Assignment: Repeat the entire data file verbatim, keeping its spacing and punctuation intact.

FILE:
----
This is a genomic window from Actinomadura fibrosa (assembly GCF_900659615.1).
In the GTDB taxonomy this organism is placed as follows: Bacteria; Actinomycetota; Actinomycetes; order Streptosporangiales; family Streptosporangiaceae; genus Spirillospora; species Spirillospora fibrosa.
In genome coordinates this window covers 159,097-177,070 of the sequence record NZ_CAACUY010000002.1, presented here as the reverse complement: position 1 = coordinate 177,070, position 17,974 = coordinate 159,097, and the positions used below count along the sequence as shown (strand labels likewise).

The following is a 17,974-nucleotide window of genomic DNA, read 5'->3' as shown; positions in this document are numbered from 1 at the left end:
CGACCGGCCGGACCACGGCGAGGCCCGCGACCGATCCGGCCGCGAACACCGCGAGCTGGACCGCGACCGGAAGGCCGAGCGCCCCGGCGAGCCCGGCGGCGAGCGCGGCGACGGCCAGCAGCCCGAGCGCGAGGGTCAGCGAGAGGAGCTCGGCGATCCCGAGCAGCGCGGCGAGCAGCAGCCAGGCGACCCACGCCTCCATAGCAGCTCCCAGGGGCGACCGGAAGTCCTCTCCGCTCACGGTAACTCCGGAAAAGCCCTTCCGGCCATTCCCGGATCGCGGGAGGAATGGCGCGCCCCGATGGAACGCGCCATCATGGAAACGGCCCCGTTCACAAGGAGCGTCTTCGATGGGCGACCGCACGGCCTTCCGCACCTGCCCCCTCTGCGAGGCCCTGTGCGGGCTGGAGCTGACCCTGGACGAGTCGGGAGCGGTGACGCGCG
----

This is a genomic window from Actinomadura fibrosa (assembly GCF_900659615.1).
In the GTDB taxonomy this organism is placed as follows: Bacteria; Actinomycetota; Actinomycetes; order Streptosporangiales; family Streptosporangiaceae; genus Spirillospora; species Spirillospora fibrosa.
In genome coordinates this window covers 159,097-177,070 of the sequence record NZ_CAACUY010000002.1, presented here as the reverse complement: position 1 = coordinate 177,070, position 17,974 = coordinate 159,097, and the positions used below count along the sequence as shown (strand labels likewise).

The following is a 17,974-nucleotide window of genomic DNA, read 5'->3' as shown; positions in this document are numbered from 1 at the left end:
CGACCGGCCGGACCACGGCGAGGCCCGCGACCGATCCGGCCGCGAACACCGCGAGCTGGACCGCGACCGGAAGGCCGAGCGCCCCGGCGAGCCCGGCGGCGAGCGCGGCGACGGCCAGCAGCCCGAGCGCGAGGGTCAGCGAGAGGAGCTCGGCGATCCCGAGCAGCGCGGCGAGCAGCAGCCAGGCGACCCACGCCTCCATAGCAGCTCCCAGGGGCGACCGGAAGTCCTCTCCGCTCACGGTAACTCCGGAAAAGCCCTTCCGGCCATTCCCGGATCGCGGGAGGAATGGCGCGCCCCGATGGAACGCGCCATCATGGAAACGGCCCCGTTCACAAGGAGCGTCTTCGATGGGCGACCGCACGGCCTTCCGCACCTGCCCCCTCTGCGAGGCCCTGTGCGGGCTGGAGCTGACCCTGGACGAGTCGGGAGCGGTGACGCGCG